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innobackupex can not recover whole database

Lastest Forum Posts - April 30, 2015 - 5:49am
Hi all, Thank you all for support these great tool to hot backup the mysql. Then I met a problem. I am using innobackupex tools to hot backup mysql database, it's very well in test environment. But it fail on the prod environment. The story is: I stop the mysql master server for do some change on my.cnf file. but the replication is doing something at the same time. Then it give me some warning: [Warning] Unsafe statement written to the binary log using statement format since BINLOG_FORMAT = STATEMENT. Statements writing to a table with an auto-increment column after selecting from another table are unsafe because the order in which rows are retrieved determines what (if any) rows will be written. This order cannot be predicted and may differ on master and the slave. Statement: update xxxx(table name) ....(sql command) I don't care about it because I can do hot backup again after that. For safely master restart, I do 'flush tables with read lock', then stop the server. change the cnf file and start it. OK, I do the hot backup using command: innobackupex --user=root --password=xxxx --defaults-file=/etc/mysql/my.cnf /home/user/xtratest --no-timestamp run successful. then I recover them to another server to restore the database for mysql slave. the command is : innobackupex --user=root --password=xxxx --defaults-file=/etc/mysql/my.cnf --apply-log /home/user/xtratest innobackupex --user=root --password=xxxx --defaults-file=/etc/mysql/my.cnf --copy-back /home/user/xtratest start server;change master;start slave; All of them are so right without any error messages. Then I check the slave mysql server missing a database, which just have an empty table. missing a database, which just have some view tables missing two users. missing 10 view tables. There are two tables , I means master.A1 and slave.A1, master.B1 and slave.B1 which of them have almost 1w+ records different. The total recordes of them are only 10w+ records/per table. Can not sync by replication. What happen? Please help me about it! Thansk a lot!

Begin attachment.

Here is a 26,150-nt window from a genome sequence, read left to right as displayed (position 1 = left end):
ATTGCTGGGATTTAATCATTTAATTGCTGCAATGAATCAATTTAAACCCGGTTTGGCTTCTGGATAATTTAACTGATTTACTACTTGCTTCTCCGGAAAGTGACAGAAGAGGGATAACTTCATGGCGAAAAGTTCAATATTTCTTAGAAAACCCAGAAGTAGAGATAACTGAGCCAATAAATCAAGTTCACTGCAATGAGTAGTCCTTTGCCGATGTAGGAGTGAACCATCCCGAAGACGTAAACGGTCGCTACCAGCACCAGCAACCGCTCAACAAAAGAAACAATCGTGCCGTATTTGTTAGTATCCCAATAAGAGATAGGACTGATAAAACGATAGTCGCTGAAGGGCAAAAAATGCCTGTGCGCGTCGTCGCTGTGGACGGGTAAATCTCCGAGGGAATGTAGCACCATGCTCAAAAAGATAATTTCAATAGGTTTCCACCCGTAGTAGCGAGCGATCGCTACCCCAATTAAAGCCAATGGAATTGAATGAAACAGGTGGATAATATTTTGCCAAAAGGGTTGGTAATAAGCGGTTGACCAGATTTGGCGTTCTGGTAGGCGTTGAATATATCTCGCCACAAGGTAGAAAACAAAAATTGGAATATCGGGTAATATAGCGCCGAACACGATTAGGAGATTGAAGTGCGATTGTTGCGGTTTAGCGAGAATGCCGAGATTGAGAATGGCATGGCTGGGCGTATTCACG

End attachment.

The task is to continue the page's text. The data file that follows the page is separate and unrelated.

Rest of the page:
The Cycle: Incremental Backup > Preparation > Restoration > Incremental Backup

Lastest Forum Posts - April 30, 2015 - 2:28am
Hello,

I have been trying to test Percona innobackupex to achieve incremental backups.

Full backup and restore:
  1. Take full backup - let's call it FB1
  2. Prepare FB1
  3. Restore FB1 into the MySQL data directory.
That worked like a charm.

Then I tried the incremental backup - below are the steps:
  1. Take full backup - let's call it FB2
  2. Add a few records in tables and then take incremental backup - let's call it IB1